Maryland implicitly asserted its claim to the area of present Delaware (then controlled by New York) by creating two counties from SOMERSET and non-county area along the Atlantic Coast: DURHAM (extinct), located in present Delaware and Pennsylvania, and an unnamed county in present southern Delaware and Maryland [unnamed county not mapped]. These counties were never operational. (Archives of Md., 5:56-57)

4 June 1671

KENT gained from TALBOT; boundaries are estimated. (Hanson, 221-222)

19 June 1672

DURHAM (extinct) lost all territory to creation of WORCESTER (original, extinct); DURHAM eliminated. (Archives of Md., 5:107-110)

Maryland created WORCESTER (original, extinct) from DURHAM (extinct) and the unnamed coastal county in present Maryland and Delaware [then controlled by New York]. WORCESTER (original) was located in present Delaware and Pennsylvania and never became operational. (Archives of Md., 5:107-110)

12 September 1673

After completing their August 1673 re-conquest of old New Netherland (including present Delaware and southeastern Pennsylvania), the Dutch created three countylike courts for settlements along the west side of the Delaware River in the area also claimed by Maryland: NEW AMSTEL (now NEW CASTLE, Del.), UPLAND (extinct), and HOARKILL (now SUSSEX, Del.). These courts became the original counties of Delaware and all overlapped WORCESTER (original, extinct) [not mapped]. (Docs. of N.Y., 12:507-508; George, Nead, and McCamant, 453-454; Reed, 22)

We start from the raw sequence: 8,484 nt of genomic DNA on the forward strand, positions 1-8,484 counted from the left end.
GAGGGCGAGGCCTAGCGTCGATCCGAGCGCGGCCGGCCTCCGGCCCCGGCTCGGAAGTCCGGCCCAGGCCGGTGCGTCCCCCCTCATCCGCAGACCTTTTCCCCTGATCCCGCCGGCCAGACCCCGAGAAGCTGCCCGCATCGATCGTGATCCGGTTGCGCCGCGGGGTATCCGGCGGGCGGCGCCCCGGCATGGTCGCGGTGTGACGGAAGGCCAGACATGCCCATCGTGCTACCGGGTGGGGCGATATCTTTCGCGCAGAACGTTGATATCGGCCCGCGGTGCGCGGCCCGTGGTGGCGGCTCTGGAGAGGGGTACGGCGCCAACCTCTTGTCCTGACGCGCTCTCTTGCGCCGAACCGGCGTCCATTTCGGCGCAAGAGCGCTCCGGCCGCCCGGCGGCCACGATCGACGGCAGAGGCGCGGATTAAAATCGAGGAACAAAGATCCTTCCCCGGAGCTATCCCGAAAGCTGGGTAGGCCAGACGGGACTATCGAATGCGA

by 6 June 1674

CECIL created from BALTIMORE and KENT. (Archives of Md., 15:38-39)

ANNE ARUNDEL gained from CALVERT and Non-County Area 1. Boundary between ANNE ARUNDEL and BALTIMORE was redefined [no change]. (Archives of Md., 15:39)

19 June 1674

KENT gained from CECIL, boundary is estimated. (Archives of Md., 15:41)

4 March 1680/1681